From technology to agriculture and everything in between, Stebs Schinnerer's Day in Boston shows how communities of the future are pulling together to work towards a unified vision.
Who are you and what is your profession?.
My name is Steve Schinnerer, but most people call me Stebs. For the past 5 years I have made a living as a freelance filmmaker shooting, directing and editing commercial and documentary work. Before that I worked for 7 years in the construction and landscaping industry.
Can you tell us a little about your background and upbringing?
I grew up in a small coastal town in Massachusetts raised by two loving parents who supported me in almost everything I did. I had a younger sister and a few pets, liked riding bikes, playing outside and picking my nose.
What inspired you to become a filmmaker?
As a kid I always played with the huge VHS camera my grandfather left at my house and loved making silly videos. I worked in a video rental store for almost five years and watched all sorts of films and fell in love with the art form. As I grew older I held onto that interest and always wanted to find some way to make a living doing it. After graduating college I decided to try my hand at making films for other people and it just stuck. Though the driving forces I had for wanting to make films have changed over the years, my love for motion pictures has not.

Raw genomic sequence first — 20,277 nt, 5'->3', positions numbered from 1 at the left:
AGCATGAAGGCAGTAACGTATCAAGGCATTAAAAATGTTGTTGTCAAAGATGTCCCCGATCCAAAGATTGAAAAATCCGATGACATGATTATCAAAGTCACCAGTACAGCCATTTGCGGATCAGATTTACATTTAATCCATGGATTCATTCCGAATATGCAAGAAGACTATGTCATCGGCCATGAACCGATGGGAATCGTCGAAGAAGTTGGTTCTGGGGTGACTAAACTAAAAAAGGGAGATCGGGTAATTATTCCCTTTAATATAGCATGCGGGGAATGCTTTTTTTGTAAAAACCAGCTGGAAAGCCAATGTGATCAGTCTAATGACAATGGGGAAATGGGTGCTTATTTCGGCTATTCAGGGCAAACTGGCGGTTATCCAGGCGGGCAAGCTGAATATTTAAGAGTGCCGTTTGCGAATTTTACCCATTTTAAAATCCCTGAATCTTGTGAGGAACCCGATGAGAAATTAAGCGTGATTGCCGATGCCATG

Who or what do you most admire?
In just a few words: I most admire the human spirit.
What do you love about Boston?
I love how diverse the city is, both in its people and in its landscape. While we may have some problems of segregation, I think that Boston is home to some of the most progressive thinkers on the planet who are constantly striving to push the world forward, not just our city. The universities, fantastic communities, the close proximity to the ocean, woods, historical landmarks and all the incredible food make Boston one of my favorite cities in the world.
What do you fear most for Boston?
I fear that our social and racial segregation will lead to a city where the economic and prosperity gap will be so large that many of our under-resourced areas will fall to the wayside as our more affluent areas see greater and greater success.
What do you hope for Boston in the next 20 years?
I hope that as a community, we can come together and help to close the economic gap and allow for other, less privileged voices to be heard. I hope our city will continue to grow in the fields of technology, education and science, and that we see more world leaders born from our universities and for our citizens to continue to innovate and inspire the people around them.